The fact that this is the result of the collaboration of Na Hong-jin and Banjong Pisanthanakun makes The Medium an ideal image of the supremacy of Asian horror films. Imagine, if you are a fan of horror films, especially those from Asia, you must be familiar with these two names.
Korean filmmaker Na Hong-jin, who in The Medium is the scriptwriter and producer, is the maker of the classic cult horror film The Wailing (read the review here). Meanwhile, Pisanthanakun is a prominent Thai filmmaker who made his directorial debut with his extraordinary breakthrough, Shutter, which was later remake by Hollywood, as well as Alone and Pee Mak. Then, what will be the result of the collaboration of these two big names in Asian horror?
With the setting of the northern Thailand region, to be precise in Isan. A team of filmmakers is working on a documentary about the background and cultural history of the shamans there.
Explains the idealism behind the existence of spirits in everything. From rice fields and houses to people, animals, and artifacts, both evil and good spirits have an influence on everything humans do. A female shaman named Nim, whose family line has been a mystically chosen shaman, is the main resource person.
The conflict began, when Nim came to attend the funeral of the husband of his elder sister, Noi. Seeing the behavior of Noi’s daughter, Mink, showing a suspicious behavior, Nim and the team start to pay attention to their niece. Unexpectedly it led to the revelation of the dark secret of the past about the family of the female shaman with a climax of terrible horror consequences that claimed many lives.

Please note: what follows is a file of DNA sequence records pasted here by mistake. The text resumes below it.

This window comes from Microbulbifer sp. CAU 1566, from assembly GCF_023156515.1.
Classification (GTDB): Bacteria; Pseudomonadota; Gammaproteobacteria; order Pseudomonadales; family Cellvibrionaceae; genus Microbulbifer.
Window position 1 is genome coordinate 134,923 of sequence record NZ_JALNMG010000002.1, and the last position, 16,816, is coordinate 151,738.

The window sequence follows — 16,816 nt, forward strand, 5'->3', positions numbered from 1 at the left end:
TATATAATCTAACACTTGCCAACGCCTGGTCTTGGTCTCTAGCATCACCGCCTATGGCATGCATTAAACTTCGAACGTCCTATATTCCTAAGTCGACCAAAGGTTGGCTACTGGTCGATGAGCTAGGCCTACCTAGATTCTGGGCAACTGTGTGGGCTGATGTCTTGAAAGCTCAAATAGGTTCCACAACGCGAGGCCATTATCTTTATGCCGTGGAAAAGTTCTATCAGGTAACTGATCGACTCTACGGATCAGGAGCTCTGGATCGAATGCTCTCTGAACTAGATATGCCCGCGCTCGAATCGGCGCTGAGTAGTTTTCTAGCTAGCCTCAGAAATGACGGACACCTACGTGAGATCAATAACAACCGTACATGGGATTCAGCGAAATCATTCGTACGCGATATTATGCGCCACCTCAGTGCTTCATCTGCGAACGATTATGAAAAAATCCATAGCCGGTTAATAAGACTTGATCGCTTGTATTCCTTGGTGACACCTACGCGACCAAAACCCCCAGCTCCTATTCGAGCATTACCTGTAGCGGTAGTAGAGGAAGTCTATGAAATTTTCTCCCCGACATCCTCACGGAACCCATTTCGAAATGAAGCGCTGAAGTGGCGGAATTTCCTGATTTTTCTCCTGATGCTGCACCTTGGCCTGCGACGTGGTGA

The Medium is presented in the form of a mockumentary and found footage. The presentation is reminiscent of leading found footage films, especially those that share the horror genre, such as Blair Witch Project and REC.
A well-structured exotic horror that doesn’t reveal too much of its banging power until towards the latter half of the film, there’s no doubt that The Medium has all the ammunition to be a solid horror film. Over its 130-minute run, the film evolves from a quasi-documentary to a wildly and deeply shocking surprise, with a disturbing ending on both a visual and psychological level.
The performance of the main players really deserves credit for their solidity. Especially to the debutant actress Narilya Gulmongkolpech, the actor Mink. The same goes for Nim’s main protagonist, Sawanee Utoomma.
The Medium as a whole is gruesome and bloody. While there aren’t many powerful, straightforward horror tools to use, the inattentive audience may be surprised by the intense sense of dread from the second half of the film in which the exorcism ceremony for Mink is set up and continues. The scenes that appear along with the exorcism ritual are a mix of occult and gore, creating a heart-pounding horror.
For those who like the film to have a complicated and well thought out storyline, what develops will satisfy that desire. With a very solid cast and confident direction ensuring that this is one film that will resonate for a long time in the horror scene of Asia and possibly the world.
The Medium is one of the brilliant modern horror works, although perhaps for some people its 130 minutes duration will be too long. However, how much viewers agree on this depends on their perspective and desire for horror and gore. For those who are not weak at heart, this is a film worth recommending.
The Medium can be seen in Indonesian cinemas starting October 20, 2021